A new analysis published in the American Journal of Roentgenology highlights the drastic inconsistencies in prostate MRI charges across the United States.
The analysis revealed instances of up to a 26-fold difference between facility charges for prostate MRI exams—a difference that experts involved in the research caution could widen existing gaps in access to healthcare across the U.S.
"Patients may be responsible for paying for the examination but poorly equipped to compare highly variable charges among facilities," corresponding author of the AJR paper, Aaron Brant, MD, from the Department of Urology at NewYork-Presbyterian Hospital, Weill Cornell Medicine, and co-authors explained. "These concerns compound population disparities in insurance rates."
For their research, the experts utilized information from the Premier Healthcare Database, which houses data on more than 1 billion inpatient and outpatient encounters. A total of 37,073 MRI examinations conducted at 552 facilities across the U.S. between January 2010 to March 2020 were included in the analysis.
The median facility charge per prostate MRI was $4,419. The difference between the lowest and highest median facility charges was substantial, with charges starting at $593 and peaking at $15,150. This trend was consistent among self-pay rates as well, ranging from $550 to $13,815.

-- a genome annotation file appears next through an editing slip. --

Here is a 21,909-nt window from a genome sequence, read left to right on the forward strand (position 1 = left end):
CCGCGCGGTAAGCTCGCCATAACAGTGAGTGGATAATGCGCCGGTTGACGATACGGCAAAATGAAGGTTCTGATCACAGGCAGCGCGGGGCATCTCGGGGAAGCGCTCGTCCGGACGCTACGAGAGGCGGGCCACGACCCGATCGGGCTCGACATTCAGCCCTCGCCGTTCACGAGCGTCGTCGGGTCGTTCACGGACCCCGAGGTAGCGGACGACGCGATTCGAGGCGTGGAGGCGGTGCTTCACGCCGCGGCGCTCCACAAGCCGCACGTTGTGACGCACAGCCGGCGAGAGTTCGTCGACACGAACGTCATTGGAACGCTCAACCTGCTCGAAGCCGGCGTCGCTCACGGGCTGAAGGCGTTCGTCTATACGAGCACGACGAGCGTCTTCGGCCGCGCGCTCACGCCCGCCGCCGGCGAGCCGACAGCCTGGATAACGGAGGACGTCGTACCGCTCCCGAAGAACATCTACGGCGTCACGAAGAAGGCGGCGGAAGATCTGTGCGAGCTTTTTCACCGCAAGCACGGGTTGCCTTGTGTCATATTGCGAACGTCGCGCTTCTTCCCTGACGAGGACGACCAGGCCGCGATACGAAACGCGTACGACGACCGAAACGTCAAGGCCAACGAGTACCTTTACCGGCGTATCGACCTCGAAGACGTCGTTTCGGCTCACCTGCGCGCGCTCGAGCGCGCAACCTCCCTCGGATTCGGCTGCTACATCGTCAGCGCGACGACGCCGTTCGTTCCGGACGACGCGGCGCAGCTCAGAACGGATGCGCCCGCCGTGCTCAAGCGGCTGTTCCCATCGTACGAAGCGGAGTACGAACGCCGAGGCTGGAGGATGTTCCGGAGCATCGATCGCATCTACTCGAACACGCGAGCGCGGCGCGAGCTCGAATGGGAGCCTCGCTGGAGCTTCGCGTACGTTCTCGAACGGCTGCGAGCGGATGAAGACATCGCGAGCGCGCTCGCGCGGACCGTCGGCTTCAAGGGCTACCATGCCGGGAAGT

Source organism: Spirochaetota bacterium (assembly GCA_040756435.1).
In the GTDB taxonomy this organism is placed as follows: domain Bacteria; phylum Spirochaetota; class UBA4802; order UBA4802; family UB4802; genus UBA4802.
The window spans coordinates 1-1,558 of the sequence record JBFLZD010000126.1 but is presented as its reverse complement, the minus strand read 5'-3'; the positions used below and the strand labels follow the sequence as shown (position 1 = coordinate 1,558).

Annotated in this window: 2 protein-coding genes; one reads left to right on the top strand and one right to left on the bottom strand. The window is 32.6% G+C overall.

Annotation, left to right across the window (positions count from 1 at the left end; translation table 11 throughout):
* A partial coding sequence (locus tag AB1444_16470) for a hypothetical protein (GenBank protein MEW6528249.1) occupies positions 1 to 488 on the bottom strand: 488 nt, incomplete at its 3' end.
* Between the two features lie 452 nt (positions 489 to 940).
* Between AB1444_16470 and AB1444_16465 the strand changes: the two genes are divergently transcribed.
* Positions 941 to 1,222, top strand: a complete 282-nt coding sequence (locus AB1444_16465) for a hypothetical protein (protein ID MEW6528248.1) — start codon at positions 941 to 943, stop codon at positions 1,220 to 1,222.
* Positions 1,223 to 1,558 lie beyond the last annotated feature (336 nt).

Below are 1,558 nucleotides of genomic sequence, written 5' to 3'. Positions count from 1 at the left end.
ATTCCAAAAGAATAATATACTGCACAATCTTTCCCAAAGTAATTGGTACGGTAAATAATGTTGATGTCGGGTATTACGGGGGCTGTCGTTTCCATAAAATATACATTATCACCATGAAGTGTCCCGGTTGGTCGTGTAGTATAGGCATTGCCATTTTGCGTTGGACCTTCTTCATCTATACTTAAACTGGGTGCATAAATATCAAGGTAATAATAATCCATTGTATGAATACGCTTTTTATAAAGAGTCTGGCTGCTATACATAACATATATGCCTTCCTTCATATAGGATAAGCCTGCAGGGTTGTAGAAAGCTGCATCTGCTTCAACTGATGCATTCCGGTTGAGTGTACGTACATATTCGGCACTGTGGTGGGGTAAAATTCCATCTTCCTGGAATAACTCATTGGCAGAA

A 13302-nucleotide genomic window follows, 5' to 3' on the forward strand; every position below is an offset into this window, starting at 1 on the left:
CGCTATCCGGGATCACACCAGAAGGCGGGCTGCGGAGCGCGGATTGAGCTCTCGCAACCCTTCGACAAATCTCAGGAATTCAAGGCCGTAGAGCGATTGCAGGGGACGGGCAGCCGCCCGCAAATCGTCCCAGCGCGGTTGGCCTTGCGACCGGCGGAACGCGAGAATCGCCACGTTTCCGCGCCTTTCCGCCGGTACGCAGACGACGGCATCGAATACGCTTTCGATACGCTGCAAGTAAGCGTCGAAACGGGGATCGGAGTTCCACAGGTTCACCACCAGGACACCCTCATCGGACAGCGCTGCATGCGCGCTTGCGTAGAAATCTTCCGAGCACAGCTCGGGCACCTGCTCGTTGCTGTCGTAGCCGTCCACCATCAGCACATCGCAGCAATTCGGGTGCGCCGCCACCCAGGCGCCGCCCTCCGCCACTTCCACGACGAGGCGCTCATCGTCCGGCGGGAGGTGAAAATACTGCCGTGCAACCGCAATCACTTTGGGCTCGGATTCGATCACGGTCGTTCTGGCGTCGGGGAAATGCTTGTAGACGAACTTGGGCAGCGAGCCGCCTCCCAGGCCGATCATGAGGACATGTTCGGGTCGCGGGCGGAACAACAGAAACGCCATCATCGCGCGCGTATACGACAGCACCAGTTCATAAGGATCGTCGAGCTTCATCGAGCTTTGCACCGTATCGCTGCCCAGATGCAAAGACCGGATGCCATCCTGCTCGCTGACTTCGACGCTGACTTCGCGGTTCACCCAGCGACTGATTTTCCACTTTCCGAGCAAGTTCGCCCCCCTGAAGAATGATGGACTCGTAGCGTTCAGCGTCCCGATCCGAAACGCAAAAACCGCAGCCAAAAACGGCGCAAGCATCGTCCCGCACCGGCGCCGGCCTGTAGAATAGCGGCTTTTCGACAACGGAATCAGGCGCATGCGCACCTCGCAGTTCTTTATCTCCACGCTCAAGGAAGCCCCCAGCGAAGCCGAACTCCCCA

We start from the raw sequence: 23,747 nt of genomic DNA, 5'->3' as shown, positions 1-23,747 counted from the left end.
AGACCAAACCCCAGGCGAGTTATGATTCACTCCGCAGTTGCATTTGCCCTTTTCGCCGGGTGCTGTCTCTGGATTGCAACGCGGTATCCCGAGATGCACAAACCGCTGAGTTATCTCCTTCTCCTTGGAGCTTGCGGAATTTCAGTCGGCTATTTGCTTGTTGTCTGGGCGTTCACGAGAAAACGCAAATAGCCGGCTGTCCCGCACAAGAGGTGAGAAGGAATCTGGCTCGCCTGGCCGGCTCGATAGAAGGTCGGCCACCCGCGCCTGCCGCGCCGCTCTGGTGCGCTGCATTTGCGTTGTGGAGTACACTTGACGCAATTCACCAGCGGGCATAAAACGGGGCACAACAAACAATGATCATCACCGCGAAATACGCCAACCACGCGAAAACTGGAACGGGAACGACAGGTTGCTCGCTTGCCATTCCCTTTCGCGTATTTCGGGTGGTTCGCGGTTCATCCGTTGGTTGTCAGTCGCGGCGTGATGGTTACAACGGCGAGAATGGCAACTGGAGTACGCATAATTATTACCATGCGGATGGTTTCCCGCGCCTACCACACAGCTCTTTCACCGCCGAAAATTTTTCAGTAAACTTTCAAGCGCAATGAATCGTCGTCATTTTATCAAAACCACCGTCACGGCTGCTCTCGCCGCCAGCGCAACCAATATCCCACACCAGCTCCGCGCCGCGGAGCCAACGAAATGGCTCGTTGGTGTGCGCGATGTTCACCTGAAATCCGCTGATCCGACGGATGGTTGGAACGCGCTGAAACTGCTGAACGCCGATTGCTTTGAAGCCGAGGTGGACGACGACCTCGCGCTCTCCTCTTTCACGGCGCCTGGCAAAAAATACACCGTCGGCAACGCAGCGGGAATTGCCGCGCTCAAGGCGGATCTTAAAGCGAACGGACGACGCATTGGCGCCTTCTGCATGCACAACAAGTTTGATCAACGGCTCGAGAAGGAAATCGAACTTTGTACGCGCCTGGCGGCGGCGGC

The authors reported numerous potential factors that could account for the vast variations, the greatest of them being interfacility variability at 63.9%. Outside of that, 10.3% of pricing variability was attributable to the use of IV contrast, while geographic region accounted for 2%.
“The explanation for the large variation among facilities is unclear. Potentially, absence of incentives to provide competitive prices enables hospitals to set arbitrary prices,” the authors wrote.
Insurance type was not found to correlate with the price variations, and coverage was found to be inconsistent. Just 11% of insurance providers covered prostate MRI exams in biopsy-naïve patients in 2018, and even with coverage many patients were still responsible for significant out-of-pocket expenses related to the exam.
The authors pointed to the recent growth of narrow-network insurance as a potential cause for the wide-ranging charges, as a large portion of the cases studied were completed out-of-network. Additionally, they cited a continued lack of compliance among U.S. hospitals with the CMS mandate of price transparency, which inhibits patients from being able to compare prices.
To achieve greater pricing consistency, the authors suggest “expanded coverage, broadening of narrow networks and stricter enforcement of price transparency regulations” as a solid starting point.
Learn more about the data here.